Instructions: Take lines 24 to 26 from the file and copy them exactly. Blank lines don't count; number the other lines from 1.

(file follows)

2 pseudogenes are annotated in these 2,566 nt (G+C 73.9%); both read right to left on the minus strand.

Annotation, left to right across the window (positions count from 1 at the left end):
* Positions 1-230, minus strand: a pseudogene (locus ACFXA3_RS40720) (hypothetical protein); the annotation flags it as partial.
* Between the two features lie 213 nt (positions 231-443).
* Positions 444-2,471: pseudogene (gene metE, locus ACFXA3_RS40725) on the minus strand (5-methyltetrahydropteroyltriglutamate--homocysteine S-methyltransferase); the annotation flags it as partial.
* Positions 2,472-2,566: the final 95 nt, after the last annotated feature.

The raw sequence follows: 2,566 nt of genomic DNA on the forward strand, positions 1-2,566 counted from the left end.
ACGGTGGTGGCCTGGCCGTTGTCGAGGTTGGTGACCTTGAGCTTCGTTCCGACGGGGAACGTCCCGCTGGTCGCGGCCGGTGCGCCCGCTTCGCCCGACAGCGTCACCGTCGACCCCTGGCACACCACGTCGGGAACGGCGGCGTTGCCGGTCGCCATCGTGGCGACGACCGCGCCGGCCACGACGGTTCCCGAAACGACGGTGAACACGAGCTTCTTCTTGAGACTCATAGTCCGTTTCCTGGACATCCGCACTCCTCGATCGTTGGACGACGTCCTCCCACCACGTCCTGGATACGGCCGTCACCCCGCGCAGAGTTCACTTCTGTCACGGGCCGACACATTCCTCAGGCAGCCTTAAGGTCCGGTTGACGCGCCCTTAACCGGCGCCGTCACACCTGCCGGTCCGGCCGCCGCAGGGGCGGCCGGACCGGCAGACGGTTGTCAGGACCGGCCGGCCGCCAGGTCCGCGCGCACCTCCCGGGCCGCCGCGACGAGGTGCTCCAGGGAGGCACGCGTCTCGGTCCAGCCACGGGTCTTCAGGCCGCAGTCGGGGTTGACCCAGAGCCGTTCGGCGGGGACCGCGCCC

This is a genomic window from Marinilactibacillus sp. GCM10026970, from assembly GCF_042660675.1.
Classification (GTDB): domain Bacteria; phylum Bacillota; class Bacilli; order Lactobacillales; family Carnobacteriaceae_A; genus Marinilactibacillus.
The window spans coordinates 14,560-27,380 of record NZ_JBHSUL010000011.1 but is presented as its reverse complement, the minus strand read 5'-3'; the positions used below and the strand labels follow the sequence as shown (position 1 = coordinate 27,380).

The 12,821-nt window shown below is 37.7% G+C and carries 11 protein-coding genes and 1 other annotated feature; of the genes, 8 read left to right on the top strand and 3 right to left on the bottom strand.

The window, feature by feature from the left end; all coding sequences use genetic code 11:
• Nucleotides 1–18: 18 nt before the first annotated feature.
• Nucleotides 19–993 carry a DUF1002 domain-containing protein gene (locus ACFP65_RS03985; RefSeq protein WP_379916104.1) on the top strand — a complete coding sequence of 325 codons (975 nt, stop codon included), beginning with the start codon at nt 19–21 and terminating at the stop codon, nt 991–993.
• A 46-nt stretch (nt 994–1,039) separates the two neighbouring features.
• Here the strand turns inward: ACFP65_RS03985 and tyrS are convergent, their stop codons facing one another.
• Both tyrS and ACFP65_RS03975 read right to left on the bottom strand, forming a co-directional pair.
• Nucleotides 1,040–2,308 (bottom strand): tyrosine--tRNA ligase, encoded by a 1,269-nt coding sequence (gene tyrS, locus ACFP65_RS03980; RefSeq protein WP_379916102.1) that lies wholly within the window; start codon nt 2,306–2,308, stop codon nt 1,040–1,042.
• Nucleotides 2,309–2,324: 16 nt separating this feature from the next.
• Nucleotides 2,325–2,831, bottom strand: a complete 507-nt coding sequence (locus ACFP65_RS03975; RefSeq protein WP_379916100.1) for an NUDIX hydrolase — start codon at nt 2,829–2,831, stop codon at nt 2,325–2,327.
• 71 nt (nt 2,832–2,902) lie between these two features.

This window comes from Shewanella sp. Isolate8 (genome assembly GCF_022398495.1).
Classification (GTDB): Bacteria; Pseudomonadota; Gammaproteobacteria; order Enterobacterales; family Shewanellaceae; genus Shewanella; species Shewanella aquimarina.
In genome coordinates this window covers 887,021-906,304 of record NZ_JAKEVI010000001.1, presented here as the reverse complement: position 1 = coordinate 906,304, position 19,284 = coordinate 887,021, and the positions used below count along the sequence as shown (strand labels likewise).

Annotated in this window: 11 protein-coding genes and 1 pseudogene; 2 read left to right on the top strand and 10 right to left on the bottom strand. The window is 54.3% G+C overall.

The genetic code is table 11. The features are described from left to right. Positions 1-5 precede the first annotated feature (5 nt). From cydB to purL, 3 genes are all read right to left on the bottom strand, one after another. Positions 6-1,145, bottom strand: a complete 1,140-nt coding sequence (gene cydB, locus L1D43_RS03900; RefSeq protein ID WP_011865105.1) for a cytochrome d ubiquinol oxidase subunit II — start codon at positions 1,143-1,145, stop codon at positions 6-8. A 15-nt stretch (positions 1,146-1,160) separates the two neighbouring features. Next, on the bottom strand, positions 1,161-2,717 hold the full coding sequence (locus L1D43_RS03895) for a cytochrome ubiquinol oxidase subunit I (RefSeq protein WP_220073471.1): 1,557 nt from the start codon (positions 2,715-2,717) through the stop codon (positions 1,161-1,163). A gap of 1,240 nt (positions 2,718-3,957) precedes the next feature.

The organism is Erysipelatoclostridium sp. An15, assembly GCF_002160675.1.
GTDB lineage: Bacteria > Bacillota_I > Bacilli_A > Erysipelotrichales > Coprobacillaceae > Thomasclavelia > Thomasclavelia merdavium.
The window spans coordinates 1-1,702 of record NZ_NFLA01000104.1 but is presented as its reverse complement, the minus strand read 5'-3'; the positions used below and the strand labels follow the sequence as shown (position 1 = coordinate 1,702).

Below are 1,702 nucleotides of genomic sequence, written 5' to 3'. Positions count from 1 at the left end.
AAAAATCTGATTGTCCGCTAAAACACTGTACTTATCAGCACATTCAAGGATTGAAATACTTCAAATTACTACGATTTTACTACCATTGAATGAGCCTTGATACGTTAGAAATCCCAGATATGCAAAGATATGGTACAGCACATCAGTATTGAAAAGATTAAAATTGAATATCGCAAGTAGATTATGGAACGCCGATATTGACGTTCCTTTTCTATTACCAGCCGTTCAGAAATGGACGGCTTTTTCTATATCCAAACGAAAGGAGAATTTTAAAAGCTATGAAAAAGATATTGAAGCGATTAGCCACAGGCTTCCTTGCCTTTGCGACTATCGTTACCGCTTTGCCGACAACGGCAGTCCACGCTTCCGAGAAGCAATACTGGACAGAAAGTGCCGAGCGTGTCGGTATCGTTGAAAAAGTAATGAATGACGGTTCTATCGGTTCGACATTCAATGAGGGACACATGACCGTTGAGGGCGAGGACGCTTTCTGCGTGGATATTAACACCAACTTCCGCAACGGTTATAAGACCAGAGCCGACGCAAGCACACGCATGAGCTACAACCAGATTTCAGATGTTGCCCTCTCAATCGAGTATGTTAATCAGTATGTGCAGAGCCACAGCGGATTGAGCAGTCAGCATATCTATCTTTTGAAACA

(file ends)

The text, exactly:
Classification (GTDB): Bacteria; Pseudomonadota; Gammaproteobacteria; order Enterobacterales; family Shewanellaceae; genus Shewanella; species Shewanella aquimarina.
In genome coordinates this window covers 887,021-906,304 of record NZ_JAKEVI010000001.1, presented here as the reverse complement: position 1 = coordinate 906,304, position 19,284 = coordinate 887,021, and the positions used below count along the sequence as shown (strand labels likewise).

Annotated in this window: 11 protein-coding genes and 1 pseudogene; 2 read left to right on the top strand and 10 right to left on the bottom strand. The window is 54.3% G+C overall.